Terii’s Cycling Babble

2014 Year End Totals
December 26, 2014, 10:03 am
Filed under: Day Rides, Misc

I know I’ve been quiet again. My rides have been few and far between. The physical impact of my hypertension medication has just worn me down. Everything hurts. Wash a few dishes by hand and my shoulders, arms, neck and back feel like I’ve been at it for hours. Walking a quarter mile is like a 50 mile forced march over rough terrain. I went to the gym and 5 reps on any of the machines had me nearly in tears with the muscle pain. Quite embarrassing as I went at 9:30 am instead of 5 am. Humiliating even.

Turns out it’s a not-uncommon side effect of one of the three medications for my blood pressure. Nothing for me to do but suffer. It’s left my mood quite low.

While before I was sucking it up to grit my teeth for 5 – 7 mile river loops, there’s been another complication in the cycling issue. The weather turned.

In early December, it was still looking as if this winter was going to be as warm, wet and dreary as any on the Mississippi Gulf Coast 1000 or more miles further south. Then we started getting colder. Little icy snaps that turned the wet on the pavement into treacherous ice. Even a couple snows.

Just enough that I couldn’t ride without studded tires, but it didn’t really stick around long enough for me to bother with swapping the tires to the studs. Swapping the rear tire on my trikes has always been a trial and a torment. Doing it now with this medication would make it 1000x harder and more painful.

It wasn’t like the ice and snow was going to be sticking around very long either, which would mean that cycling would have been even harder with the knobby, studded tires raising the roll resistance. I thought my legs and hips hurt before, I’m sure the winter tires would snow me new levels of torture.

Now though, it looks like the cold weather is here to stay. We even had a couple inches of snow fall before the real cold hit. Yesterday was the coldest we’ve had in almost 2 years. 14 F around noon when Jens and I took Loke for a walk at the grave mounds to enjoy a beautiful clear sky and sun. Today is even colder. To be amusing, it’s even too cold for me to ride even if I had the studded tires on. Murphy is laughing at me.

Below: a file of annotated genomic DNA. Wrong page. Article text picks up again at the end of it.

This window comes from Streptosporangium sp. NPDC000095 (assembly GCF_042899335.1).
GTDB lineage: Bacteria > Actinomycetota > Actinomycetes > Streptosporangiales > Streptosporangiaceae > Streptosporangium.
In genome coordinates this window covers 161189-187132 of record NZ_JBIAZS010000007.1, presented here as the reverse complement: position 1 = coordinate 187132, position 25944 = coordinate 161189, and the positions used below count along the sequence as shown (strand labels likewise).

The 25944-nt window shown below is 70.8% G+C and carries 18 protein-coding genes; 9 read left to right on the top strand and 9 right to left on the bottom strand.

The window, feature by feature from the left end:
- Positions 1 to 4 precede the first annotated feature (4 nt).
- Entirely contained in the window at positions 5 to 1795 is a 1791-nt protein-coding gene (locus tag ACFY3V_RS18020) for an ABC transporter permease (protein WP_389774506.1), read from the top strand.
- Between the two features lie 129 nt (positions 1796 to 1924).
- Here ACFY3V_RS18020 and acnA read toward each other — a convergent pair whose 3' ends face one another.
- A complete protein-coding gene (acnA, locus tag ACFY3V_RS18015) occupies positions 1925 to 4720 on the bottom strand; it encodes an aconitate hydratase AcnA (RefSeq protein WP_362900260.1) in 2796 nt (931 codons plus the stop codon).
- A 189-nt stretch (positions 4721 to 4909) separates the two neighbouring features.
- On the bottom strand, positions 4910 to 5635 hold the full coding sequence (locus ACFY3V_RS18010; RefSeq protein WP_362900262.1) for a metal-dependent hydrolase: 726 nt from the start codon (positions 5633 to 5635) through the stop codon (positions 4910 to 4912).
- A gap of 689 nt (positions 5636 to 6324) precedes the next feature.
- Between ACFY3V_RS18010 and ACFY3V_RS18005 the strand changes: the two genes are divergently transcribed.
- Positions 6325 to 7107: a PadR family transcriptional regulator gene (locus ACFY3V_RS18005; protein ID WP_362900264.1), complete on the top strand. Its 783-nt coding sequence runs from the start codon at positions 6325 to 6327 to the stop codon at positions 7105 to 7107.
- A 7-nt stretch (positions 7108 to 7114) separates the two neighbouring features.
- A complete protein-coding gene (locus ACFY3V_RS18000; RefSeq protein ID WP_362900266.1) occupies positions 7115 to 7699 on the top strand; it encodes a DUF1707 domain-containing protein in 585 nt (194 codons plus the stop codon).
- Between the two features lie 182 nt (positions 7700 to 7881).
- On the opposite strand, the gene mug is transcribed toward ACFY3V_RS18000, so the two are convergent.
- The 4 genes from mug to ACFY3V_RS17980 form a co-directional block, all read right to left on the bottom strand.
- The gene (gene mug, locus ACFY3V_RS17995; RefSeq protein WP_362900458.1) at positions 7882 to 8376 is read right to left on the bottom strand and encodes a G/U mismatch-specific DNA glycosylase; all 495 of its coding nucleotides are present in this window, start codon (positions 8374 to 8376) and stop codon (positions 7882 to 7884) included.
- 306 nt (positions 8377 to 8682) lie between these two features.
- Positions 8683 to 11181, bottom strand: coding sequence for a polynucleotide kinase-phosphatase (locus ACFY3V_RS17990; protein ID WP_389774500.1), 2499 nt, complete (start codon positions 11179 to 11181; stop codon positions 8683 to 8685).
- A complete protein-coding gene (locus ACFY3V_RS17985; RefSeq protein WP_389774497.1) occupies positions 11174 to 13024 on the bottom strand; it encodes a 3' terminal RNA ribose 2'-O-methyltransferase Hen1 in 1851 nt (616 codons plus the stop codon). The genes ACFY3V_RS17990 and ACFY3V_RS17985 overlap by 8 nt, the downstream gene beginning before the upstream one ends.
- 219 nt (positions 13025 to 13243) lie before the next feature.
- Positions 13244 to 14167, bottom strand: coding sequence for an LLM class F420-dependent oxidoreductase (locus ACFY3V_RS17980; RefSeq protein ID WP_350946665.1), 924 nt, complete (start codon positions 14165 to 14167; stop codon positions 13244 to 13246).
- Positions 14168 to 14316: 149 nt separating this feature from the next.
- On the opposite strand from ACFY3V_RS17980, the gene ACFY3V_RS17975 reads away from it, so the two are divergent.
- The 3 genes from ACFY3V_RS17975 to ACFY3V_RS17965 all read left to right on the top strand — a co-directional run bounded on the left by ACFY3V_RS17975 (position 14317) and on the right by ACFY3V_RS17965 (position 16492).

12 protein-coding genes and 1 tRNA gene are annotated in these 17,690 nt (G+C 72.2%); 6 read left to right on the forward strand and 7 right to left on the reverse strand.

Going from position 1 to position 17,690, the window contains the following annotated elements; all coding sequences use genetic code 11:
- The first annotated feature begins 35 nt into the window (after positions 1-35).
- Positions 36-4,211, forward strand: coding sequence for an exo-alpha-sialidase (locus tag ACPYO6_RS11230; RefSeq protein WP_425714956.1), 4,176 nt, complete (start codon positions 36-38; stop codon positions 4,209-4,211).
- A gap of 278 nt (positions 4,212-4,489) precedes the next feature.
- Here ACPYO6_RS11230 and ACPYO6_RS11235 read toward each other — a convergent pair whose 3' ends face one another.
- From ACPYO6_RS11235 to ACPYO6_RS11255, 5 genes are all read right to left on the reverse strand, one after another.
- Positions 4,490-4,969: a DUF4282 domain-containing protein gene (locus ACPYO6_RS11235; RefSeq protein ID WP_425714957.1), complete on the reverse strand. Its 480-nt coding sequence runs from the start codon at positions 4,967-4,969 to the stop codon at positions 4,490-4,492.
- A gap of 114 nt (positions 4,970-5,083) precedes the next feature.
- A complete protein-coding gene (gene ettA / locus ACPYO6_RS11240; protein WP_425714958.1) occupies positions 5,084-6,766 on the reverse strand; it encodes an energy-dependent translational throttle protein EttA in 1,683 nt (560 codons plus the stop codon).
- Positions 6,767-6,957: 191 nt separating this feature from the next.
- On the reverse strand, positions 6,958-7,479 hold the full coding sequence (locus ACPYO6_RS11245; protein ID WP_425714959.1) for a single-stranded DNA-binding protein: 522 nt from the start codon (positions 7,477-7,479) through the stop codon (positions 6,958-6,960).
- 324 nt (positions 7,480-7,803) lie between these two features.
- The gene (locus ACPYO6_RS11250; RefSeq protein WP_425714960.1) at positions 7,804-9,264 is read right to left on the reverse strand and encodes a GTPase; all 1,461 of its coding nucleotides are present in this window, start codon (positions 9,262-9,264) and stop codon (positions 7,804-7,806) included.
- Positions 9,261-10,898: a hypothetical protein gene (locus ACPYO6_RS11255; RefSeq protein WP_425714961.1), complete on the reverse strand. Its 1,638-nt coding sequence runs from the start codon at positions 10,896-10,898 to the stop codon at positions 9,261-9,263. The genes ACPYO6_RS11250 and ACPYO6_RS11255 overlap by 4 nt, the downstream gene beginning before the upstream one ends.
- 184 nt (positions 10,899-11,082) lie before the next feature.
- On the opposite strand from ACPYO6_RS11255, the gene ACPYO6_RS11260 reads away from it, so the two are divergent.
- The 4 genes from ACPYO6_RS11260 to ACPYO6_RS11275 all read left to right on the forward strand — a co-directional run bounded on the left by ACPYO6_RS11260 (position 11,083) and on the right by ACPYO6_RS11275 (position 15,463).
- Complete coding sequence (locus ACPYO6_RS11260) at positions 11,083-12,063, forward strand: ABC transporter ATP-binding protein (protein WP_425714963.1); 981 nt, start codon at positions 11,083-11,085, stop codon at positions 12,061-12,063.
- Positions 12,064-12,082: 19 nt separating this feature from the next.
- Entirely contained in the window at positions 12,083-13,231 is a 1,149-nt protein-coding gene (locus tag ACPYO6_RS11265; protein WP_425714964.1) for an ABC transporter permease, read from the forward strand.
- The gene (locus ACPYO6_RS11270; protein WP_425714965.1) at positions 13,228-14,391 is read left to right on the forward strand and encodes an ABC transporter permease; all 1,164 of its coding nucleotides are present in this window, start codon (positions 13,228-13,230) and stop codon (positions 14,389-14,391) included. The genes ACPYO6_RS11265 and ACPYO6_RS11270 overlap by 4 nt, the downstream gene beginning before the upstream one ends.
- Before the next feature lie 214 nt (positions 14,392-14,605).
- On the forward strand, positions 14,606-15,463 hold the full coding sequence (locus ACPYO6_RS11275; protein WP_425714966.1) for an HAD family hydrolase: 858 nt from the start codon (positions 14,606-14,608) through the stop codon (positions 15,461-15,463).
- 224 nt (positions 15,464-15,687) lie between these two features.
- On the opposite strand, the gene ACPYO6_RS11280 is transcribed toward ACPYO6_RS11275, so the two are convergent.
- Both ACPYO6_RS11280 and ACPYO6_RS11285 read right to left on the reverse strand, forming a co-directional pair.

So, here are the year’s totals!

Miles – 692

Runestones – 28 (8 of them in Denmark)

Churches – 18 (6 in Denmark)

Church Interiors – 8 (5 in Denmark)

Rock Carvings – 6 (3 locations in Denmark)

Standing Stones/Ship Settings – 4

Burial Grounds – 2

Ruins – 7 (2 in Denmark)

Castles/Manor Houses – 3

Cultural Locations – 4

Passage Grave – 1 in Denmark

Not TOO bad, I guess. Certainly could have been worse.

I say this every year, but here’s to hoping that the coming year will be better than the last! Fingers crossed for a great 2015!

Oh! Almost forgot to mention! Sometime last week, my blog finally tipped over 20k views! It only took me 5 or more years!

Working My Way Back
December 2, 2014, 12:37 pm
Filed under: Day Rides

Given how uncomfortable the last ride was, I wasn’t looking forward to riding again in colder temperatures. Still, the knowledge that it’s not going to get any better with me becoming a shut in, I have been working on getting out and moving.

Yesterday was going out for an hour and a half walk with Loke. The clouds had thinned with bits of blue peeking here and there overhead. I didn’t have a car, but felt like getting out into the dry and moderately brighter daylight. My speed was way down. Before the whole double hospital fiasco last month, I could have walked the distance in under an hour.

It didn’t matter to me how slow my feet were going. I was out and meandering along while Loke sniffed around when the sun came out. First it was as if it came through heavily frosted glass and then broke free of misty clouds to shine unhindered and casting shadows. Still not very strong or bright. This time of year, the angle is so low.